|Price tag could reach as much as $120 million|
This drawing represents Option 2 of the possible plans to expand Franklin County High School. Option 1 would simply provide a new career and tech center (long building to the left of the Central Gym above). No drawing was done for Option 3.
Friday, October 12, 2012
By K.A. WAGONER - Staff Writer
Options for updating and expanding Franklin County High School to meet current and future enrollment needs could cost from $35 million to $120 million.
Keith Pennington, facility committee chairman, provided school board members Monday night with three design concepts submitted by architects, who recently completed an analysis of the facility.
"In comparison to our current high school facilities, the primary benefit of these new design concepts is an updated career and technical center facility, along with updated math and science classroom space," Pennington told board members. "School safety, a closed campus and appropriate bus loading and parking were also addressed in these initial design concepts."
No major land expansion was considered in the designs, so an off-site relocation of the track and practice fields would be required to accommodate the expansion, Pennington added, as well as the demolition of the four technical buildings on campus.
The first option would cost an estimated $35 to $40 million, Pennington said. This design includes only a new 165,000-square-foot career and technical center on the current campus.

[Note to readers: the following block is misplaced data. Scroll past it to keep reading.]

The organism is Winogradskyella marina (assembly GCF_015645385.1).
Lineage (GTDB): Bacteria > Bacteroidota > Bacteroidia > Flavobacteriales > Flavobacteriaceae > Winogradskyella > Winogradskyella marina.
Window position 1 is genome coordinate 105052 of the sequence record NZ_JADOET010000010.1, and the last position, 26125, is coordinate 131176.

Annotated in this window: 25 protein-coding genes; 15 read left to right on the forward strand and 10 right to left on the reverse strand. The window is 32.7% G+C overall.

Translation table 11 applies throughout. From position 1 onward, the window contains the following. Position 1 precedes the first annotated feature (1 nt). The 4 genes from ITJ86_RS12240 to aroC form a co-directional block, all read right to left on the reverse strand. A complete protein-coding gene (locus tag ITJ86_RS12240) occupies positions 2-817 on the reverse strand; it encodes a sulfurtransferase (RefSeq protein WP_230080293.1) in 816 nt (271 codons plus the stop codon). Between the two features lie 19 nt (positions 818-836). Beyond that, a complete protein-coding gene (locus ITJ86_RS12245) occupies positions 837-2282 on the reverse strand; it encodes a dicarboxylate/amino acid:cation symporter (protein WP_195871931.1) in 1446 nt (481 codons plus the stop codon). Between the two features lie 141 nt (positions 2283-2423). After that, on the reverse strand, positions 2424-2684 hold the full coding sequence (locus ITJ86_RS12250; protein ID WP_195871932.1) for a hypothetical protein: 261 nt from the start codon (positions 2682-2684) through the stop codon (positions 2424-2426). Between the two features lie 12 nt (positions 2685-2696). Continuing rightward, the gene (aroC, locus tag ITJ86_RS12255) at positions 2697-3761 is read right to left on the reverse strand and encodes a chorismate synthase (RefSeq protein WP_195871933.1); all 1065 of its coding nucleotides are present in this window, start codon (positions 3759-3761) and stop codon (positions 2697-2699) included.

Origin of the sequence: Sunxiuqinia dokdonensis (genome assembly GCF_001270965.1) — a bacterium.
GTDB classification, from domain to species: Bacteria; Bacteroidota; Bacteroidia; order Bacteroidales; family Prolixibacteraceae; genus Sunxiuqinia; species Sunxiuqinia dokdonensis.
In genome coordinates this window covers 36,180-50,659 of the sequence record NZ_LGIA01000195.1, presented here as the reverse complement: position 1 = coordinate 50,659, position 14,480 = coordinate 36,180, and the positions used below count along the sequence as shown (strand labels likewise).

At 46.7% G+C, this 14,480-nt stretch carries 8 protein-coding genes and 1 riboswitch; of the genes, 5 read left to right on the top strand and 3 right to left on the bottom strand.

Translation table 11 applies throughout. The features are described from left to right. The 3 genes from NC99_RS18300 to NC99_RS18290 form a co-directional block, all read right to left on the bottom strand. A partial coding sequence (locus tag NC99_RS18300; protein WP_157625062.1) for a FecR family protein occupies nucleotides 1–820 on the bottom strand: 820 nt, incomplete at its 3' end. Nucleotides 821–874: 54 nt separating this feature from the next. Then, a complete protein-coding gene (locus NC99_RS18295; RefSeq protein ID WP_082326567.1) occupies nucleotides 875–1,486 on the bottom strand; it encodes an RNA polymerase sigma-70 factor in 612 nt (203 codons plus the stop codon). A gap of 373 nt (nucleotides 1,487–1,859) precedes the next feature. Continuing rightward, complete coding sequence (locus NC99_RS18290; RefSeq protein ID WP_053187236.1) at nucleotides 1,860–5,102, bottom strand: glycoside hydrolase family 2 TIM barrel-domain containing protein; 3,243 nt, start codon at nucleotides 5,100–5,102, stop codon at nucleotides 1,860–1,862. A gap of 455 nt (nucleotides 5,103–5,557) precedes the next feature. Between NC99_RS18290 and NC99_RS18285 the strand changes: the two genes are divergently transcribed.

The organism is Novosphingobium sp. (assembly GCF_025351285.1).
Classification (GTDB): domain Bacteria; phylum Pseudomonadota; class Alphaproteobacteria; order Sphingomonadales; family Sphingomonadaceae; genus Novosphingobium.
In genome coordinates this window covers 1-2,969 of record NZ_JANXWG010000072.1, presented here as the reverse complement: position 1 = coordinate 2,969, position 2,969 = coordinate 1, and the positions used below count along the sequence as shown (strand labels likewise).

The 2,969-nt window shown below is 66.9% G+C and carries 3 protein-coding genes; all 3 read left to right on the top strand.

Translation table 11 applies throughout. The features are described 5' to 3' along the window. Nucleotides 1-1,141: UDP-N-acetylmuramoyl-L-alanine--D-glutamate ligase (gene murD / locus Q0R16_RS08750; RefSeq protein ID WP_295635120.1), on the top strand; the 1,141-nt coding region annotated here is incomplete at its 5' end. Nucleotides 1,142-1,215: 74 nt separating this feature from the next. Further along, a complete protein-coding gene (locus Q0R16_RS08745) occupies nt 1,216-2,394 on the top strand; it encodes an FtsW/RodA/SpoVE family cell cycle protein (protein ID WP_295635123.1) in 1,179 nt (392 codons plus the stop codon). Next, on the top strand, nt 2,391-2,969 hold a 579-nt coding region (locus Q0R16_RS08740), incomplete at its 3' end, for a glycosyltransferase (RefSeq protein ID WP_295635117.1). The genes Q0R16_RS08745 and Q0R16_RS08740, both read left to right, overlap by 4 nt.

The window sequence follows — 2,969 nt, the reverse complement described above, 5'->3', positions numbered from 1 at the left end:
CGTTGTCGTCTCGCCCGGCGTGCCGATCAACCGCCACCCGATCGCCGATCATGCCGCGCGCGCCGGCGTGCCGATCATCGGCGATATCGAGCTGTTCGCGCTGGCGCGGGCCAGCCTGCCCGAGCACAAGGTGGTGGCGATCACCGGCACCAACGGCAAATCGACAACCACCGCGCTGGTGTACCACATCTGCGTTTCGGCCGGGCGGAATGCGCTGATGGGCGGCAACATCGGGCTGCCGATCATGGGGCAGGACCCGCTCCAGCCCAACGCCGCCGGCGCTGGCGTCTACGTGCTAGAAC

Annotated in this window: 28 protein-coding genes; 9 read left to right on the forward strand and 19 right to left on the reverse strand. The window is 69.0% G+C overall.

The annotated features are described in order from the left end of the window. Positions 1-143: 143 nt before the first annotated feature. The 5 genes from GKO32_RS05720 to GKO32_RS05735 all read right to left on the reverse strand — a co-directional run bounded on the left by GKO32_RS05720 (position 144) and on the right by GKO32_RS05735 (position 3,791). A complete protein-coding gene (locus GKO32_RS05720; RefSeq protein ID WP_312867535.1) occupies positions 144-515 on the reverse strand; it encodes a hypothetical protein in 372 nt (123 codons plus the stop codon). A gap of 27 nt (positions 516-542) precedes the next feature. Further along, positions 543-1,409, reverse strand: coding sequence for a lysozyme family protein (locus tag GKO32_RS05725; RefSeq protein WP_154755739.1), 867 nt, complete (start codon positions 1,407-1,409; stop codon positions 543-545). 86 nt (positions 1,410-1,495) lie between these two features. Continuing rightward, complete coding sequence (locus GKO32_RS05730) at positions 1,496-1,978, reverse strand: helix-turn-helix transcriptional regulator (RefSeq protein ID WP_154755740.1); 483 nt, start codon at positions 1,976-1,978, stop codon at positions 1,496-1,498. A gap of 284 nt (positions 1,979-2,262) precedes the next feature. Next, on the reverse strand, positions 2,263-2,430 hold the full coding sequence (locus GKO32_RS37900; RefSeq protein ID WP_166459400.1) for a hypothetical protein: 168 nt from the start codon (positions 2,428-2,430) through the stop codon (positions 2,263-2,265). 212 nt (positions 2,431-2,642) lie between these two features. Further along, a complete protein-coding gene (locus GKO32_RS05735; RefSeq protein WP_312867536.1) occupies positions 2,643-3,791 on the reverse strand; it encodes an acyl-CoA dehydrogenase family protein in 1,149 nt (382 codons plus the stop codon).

The second option would cost an estimated $80 to $90 million. This design includes a new career and technical center, as well as updated math and science classrooms and lab space, Pennington said. This option would require the reconfiguration of parking and bus loading for safety and flow.
The main benefit of this option is that all facilities would be connected to create a "closed campus" with greater security, Pennington said.
"Except for the athletic fields and track, this option solves the high school needs for 2,500 students and allows for future expansion to 3,000 students," Pennington said. "But this option does not address the space needs at Benjamin Franklin Middle School or elementary schools."
The third option is projected to cost about $120 million and would include building a new high school to replace the current facility, Pennington said. The current facility would be used to address overcrowding at the middle school and would provide space for the relocation of the central office, technology and special education departments.
"The current East building could address elementary school space problems," Pennington said.
"This option provides growth space and solves multiple problems," he said. "This option provides a 30 to 40 year solution for BFMS, FCHS, central office and Rocky Mount Elementary."
"We (the facility committee) are exploring many options and want to present to the public with the most instructionally effective, cost-effective options that solve as many problems as possible," Pennington added.
Several school board members voiced concern about maintaining the character of the high school and most seemed to favor the first option, as the career and technical center was the priority for the board in order to prevent students from crossing Tanyard Road to the West Campus for safety reasons.
"We need to build what we need now, and that's the career and technical center," said Sarah Alexander.
"It comes down to dollars and cents," said G.B. Washburn. "We aren't allowed to plan for the future.... We have to build incrementally."
School board members have made no decisions on the options and are interested in feedback from the community. Residents should contact the school board office at 483-5138 for more information.